The Silk Roads is Peter Frankopan’s revolutionary world history told from the perspective of the East: a beautiful, illustrated Folio edition of an international bestseller.
The definitive account of ancient Rome by acclaimed historian Mary Beard vividly depicts ordinary Roman lives and contains more than 45 full-colour images specially selected for the Folio edition of S.P.Q.R.
How did a civilisation based on cruelty and violence, slavery and infanticide provide the foundations of modern Western culture and politics? Ancient Rome’s astonishing story of conquest, atrocities and excess is something against which the Western world continues to judge itself, while its debates about citizenship, government and individual rights still shape our own discussions on civil liberty today.
‘Masterful … This is exemplary popular history.’
Bound in printed and blocked cloth
Set in Bembo Book with Cenotaph Titling
Black & white title-page spread, 46 colour and 57 black & white integrated illustrations
Blocked cloth slipcase
10˝ x 6 ¾˝
A Genuine Superpower
In this bestselling account, Mary Beard considers how Rome grew from an insignificant village to a genuine superpower. Her sparkling narrative also reveals the Romans’ view of themselves and their achievements, and why they remain so important to us. Covering 1,000 years of Rome’s past, and casting fresh light on the basics of Roman culture, this breathtaking survey blends epic events with the colourful experiences of ordinary citizens to provide a definitive history of ancient Rome.
New insights into Rome’s greatness and grime
Within these pages are the Punic Wars against Hannibal and Carthage; the slaves’ uprising under Spartacus; the mighty conqueror Julius Caesar and his rivalry with Pompey; the formidable Livia, Rome’s first Empress consort; Cicero, author of unequalled speeches and writings; the brutal assassination of the notorious Caligula; Trajan’s military campaign in the east, and the spread of the Roman empire, from Spain and Syria to Gaul and Britain. Beard also takes a sideways and frequently humorous glance at bar culture, looked down on by the city’s elite for promoting gambling; religious observances, such as the Festival of Lupercalia, when naked young men ran round the city whipping any women they met; the public baths (best avoided by those with open wounds because of the risk of developing fatal gangrene); the magnificent villas of the wealthy, a world apart from the commoners’ shanty-town homes; and the slaves-turned-gladiators and their grisly fights to the death in the Colosseum. She reveals the dangers of pregnancy (with childbirth the cause of death of 1 in 50 Roman women) and traces the progress of newborns into their roles as 4-year-old labourers and teenage brides.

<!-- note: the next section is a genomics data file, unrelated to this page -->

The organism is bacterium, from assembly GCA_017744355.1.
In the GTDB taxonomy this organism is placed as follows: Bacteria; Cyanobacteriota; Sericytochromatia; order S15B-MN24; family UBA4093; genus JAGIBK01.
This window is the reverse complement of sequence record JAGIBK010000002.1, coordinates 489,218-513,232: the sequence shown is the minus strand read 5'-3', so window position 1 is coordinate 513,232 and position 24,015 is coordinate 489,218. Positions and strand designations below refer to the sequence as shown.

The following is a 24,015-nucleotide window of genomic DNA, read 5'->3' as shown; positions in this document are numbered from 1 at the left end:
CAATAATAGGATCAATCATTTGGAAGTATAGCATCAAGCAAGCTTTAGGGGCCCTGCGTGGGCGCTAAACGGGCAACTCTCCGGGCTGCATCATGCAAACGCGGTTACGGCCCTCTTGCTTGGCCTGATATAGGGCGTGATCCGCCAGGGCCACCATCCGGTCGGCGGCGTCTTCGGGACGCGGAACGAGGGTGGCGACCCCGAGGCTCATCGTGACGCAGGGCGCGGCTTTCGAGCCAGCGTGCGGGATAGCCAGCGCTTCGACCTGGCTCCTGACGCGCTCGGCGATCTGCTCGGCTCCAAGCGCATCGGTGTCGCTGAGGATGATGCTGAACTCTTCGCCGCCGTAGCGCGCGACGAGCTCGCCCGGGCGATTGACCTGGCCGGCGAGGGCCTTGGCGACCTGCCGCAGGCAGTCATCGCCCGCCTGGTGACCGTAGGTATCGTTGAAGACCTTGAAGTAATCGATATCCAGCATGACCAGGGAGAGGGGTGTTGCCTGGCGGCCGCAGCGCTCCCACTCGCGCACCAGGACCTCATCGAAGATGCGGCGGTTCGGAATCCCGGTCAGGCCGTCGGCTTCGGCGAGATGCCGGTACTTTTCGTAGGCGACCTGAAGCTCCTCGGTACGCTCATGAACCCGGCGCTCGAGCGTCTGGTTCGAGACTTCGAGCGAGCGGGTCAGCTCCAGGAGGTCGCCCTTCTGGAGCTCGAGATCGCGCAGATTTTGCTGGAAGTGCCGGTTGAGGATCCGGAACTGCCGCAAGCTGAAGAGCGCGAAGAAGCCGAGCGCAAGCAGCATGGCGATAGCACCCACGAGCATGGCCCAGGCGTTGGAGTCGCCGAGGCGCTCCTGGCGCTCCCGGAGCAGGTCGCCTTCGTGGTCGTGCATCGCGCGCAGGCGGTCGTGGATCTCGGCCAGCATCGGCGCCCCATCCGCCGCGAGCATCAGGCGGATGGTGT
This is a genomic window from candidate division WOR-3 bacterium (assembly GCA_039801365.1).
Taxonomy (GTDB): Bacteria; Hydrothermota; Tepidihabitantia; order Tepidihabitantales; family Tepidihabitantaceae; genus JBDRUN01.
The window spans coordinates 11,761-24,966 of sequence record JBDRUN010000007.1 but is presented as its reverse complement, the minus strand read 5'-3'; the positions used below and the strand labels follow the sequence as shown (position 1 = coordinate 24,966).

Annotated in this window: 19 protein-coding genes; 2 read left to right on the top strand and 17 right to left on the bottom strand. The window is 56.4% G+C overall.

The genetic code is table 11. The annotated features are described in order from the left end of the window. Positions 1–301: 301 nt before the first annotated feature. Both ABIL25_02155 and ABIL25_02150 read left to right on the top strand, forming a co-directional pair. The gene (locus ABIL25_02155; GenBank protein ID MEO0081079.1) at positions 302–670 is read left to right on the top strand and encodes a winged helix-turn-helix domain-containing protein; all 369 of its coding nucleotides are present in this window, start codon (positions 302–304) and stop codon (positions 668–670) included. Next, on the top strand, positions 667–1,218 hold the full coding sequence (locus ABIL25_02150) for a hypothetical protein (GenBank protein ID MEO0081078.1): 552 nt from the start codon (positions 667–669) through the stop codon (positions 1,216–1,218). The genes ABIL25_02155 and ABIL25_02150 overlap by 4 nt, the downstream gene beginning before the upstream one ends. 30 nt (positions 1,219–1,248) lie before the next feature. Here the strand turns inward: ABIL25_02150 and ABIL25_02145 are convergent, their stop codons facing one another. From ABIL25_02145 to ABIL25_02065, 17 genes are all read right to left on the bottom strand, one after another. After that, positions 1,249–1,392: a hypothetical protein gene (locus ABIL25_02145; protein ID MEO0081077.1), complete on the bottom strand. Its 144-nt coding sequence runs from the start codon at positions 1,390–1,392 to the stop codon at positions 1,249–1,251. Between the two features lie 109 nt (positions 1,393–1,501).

The unsurpassed visual heritage of the Eternal City
The book contains more than 45 specially selected sumptuous full-colour images. The glorious reproductions collected here include beautiful Etruscan jewellery; details from Trajan’s column showing a fortified camp; a stone relief depicting Praetorian officers; statuary from Hadrian’s extraordinary villa at Tivoli; and votive objects from an archaic Roman temple site. Interspersed throughout the text are 60 black-and-white images: a coin showing the sweeping hair of Mithradates; the crumbling remains of Hadrian’s Wall; an image of the arch of Constantine; and the tombstone of a devoted couple (both former slaves) who met when the bride was aged just 7.
About Mary Beard
Mary Beard is one of the most original and best-known classicists working today. She is Professor of Classics at Newnham College, Cambridge, and the Classics editor of the Times Literary Supplement. Her books include the Wolfson Prize-winning Pompeii: The Life of a Roman Town (2008), Women & Power: A Manifesto (2017) and Civilisations: How Do We Look?/The Eye of Faith (2018). Her popular TLS blog has been collected in the books It’s a Don’s Life (2009) and All in a Don’s Day (2012). Mary Beard is a Fellow of the British Academy and was awarded an OBE in 2013 and a damehood in 2018 for services to classical scholarship.
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